Politics

Food shortage fears after soaring gas prices could shut down production

News of soaring gas prices has sparked food shortage fears across major food and drink industries in Britain.

Carbon dioxide, production of which is at risk of being “shut down” completely, is used for many of Britain’s day-to-day products, including the production of fizzy drinks, meat, beer and bread.

Following concerns over rising wholesale gas prices, the Government will be holding emergency talks with figures from the energy industry today (18 September).

READ MOR E: London restaurants face chaos as staff shortages mean some could close their doors

Beer production is another industry hit by the soaring costs

Business Secretary Kwasi Kwarteng is to meet with chief executives across the industry with immediate effect to discuss the impact of the surge in prices, the Evening Standard reports.

He will hold the talks with executives from gas producers, suppliers and regulator Ofgem.

The talks were arranged following the closure of two major UK fertiliser plants, after prices were too high for them to continue business.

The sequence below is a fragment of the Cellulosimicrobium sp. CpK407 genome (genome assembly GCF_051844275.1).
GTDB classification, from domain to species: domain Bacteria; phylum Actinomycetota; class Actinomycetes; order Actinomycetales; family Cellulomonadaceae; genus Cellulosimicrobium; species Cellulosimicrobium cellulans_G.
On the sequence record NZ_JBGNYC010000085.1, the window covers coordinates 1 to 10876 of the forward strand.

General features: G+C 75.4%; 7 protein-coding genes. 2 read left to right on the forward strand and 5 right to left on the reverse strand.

These closures effectively shut down Britain’s commercial carbon dioxide production, the Standard reported.

Soaring prices have been put down to the triple threat of high global demand, low solar and wind energy output, and maintenance problems.

In meat production, carbon dioxide is used to extend products’ shelf life as well as stun animals before they’re slaughtered.

The Times even reported that the meat industry has just two weeks until carbon dioxide supply is shut down completely.

Food shortage fears after soaring gas prices could shut down production

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Nick Allen, chief executive at the British Meat Processors Association, said on BBC Radio 4: “If we haven’t got the CO2 supplies, on the packaging side that reduces the shelf-life of products going on the shelves at a time when we are really struggling because of all the transport problems.

“This has come as a huge shock, it has happened so quickly.”

He continued: I think everyone is outraged in the industry that these fertiliser plants can shut down without any warning whatsoever and suddenly take something which is so essential to the food supply chain off-stream just like that.

“We really need Government to step in now and actually do something.”


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